You should look at the record extension that’s been in recent Mercurial versions. With it, you say hg record instead of hg commit, then it asks you per-file if you want to review it, include it, or leave it. If you choose to review it, you can select your changes per-hunk. When you’ve gone through all modified files, it commits just the selected hunks. There’s also a command called qrecord which should do something similar for mq, but I haven’t used it yet.

  8. Adam Fitzpatrick Says:

    git add –interactive allows you to selectively choose which hunks within a given file are to be committed. That doesn’t directly help you with Mercurial, obviously, but the implementation is a Perl script, and the relevant code (starting at sub patch_update_file in /usr/bin/git-add–interactive) looks like it could be extracted pretty cleanly if you replaced the git diff and git apply invocations with reading and writing a patch file (with the likely restriction that you would have to split your patches into one patch per modified file).

  9. Yo Says:

    ‘hg qrecord’

    hg help record —

    interactively select changes to commit

    If a list of files is omitted, all changes reported by “hg status”
    will be candidates for recording.

    You will be prompted for whether to record changes to each
    modified file, and for files with multiple changes, for each
    change to use. For each query, the following responses are

    y – record this change
    n – skip this change

    s – skip remaining changes to this file
    f – record remaining changes to this file

    d – done, skip remaining changes and files
    a – record all changes to all remaining files
    q – quit, recording no changes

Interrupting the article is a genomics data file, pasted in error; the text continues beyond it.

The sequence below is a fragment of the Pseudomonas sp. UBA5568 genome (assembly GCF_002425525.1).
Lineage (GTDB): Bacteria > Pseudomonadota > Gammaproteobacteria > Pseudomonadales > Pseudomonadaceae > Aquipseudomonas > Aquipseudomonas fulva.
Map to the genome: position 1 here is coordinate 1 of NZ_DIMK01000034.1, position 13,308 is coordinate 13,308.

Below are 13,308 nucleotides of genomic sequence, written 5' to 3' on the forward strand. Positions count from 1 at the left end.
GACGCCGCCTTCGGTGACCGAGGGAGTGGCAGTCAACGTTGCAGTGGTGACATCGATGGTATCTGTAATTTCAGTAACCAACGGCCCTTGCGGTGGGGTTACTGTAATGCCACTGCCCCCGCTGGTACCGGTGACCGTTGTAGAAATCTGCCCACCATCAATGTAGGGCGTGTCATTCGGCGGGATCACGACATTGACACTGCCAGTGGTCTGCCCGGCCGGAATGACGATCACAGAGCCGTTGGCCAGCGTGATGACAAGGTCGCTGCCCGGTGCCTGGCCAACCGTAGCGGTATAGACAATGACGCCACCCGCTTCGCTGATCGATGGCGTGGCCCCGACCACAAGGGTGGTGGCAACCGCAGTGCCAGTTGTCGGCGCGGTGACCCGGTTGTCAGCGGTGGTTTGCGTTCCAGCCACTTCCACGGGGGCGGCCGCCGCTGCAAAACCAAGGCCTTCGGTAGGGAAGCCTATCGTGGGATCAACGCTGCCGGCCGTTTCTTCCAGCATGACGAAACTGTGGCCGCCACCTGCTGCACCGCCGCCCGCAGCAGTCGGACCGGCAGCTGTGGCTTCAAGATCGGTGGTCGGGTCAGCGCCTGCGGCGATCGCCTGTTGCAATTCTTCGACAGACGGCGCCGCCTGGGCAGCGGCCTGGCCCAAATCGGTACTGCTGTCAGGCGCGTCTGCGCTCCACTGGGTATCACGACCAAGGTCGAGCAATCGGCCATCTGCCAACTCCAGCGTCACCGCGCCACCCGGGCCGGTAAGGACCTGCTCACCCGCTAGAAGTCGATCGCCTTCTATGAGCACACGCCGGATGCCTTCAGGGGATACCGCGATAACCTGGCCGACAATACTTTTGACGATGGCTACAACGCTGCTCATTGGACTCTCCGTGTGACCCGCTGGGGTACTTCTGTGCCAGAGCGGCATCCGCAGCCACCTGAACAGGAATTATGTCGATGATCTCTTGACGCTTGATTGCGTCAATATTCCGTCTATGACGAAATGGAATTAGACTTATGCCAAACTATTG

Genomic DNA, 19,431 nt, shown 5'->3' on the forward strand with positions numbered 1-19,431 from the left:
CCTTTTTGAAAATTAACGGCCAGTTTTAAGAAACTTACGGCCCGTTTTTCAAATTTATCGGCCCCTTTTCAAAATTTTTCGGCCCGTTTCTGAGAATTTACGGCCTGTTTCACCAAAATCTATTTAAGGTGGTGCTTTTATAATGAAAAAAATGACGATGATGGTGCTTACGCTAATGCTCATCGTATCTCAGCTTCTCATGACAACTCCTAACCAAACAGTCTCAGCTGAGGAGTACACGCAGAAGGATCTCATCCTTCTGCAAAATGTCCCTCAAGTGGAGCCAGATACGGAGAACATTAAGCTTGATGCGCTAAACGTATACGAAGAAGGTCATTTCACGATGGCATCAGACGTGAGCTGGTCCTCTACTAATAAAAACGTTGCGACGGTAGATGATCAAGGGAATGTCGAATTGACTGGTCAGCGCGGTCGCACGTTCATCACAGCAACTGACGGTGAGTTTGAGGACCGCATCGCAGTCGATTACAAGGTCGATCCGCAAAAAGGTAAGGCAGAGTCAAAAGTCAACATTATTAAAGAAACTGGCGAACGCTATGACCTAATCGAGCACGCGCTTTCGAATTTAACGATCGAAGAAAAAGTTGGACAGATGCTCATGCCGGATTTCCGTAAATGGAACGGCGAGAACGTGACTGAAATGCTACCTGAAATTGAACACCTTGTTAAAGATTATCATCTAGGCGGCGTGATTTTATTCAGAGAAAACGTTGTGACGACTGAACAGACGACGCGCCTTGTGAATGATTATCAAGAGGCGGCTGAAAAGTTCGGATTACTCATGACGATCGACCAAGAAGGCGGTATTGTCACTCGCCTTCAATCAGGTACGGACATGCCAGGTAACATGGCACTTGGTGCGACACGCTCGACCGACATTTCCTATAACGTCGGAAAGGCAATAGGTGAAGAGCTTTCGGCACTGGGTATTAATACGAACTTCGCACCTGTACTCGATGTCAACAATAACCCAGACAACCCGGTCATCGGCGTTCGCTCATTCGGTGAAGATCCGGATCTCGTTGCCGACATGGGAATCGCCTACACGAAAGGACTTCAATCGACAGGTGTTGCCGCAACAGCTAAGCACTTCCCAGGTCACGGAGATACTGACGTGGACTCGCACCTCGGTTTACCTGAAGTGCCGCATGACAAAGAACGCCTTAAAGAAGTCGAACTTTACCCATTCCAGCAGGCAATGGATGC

? – display help

  10. Jim B Says:

    Whoa —

    Do I understand your procedure correctly? You make multiple edits to a file, do some testing presumably, and upon check in, you pick and choose which pieces are submitted?

    Where I work I’d be shot for doing that. It isn’t entirely that different from checking out a file, making edits, and check it back in without testing, not even compiling. How many times have you seen a check in break the build and have the offender offer as an excuse: but it was such a simple change, I couldn’t imagine how it could have broken anything.

    Breaking the build so casually can be endured for small teams, but it doesn’t scale when you have hundreds of people committing changes daily.

  11. Benjamin Smedberg Says:

    ignacio: if I was ultimately organized, I could just “hg qnew” when I discovered I needed to make changes for problem Y. Really though, I’m not that organized, so this is more a question of “how do I clean up a mess”.

    Jim B: everything here is happening in my local repository. I have not yet shared any changes with others. Once I get the changesets separate (this problem) I can reorder them so that the bugfix (problem Y) is first before the enhancement (problem X). Then I can get the bugfix reviewed and pushed upstream while I’m still working on the enhancement.

  12. Victor Bogado Says:

    Jim B: Also, complementing on what Benjamin had said before, if you separate the commits but send them all at once the tree will have a better documentation on what steps were taken to fix a problem (even if some in-between steps broken the compilation) but at the same time the tree it self were never available to other in a broken state. Got it?

  13. Adam Says:

    A very late comment! Take a look at the shelve extension (http://mercurial.selenic.com/wiki/ShelveExtension) It solves Victor Bogado’s problem as well.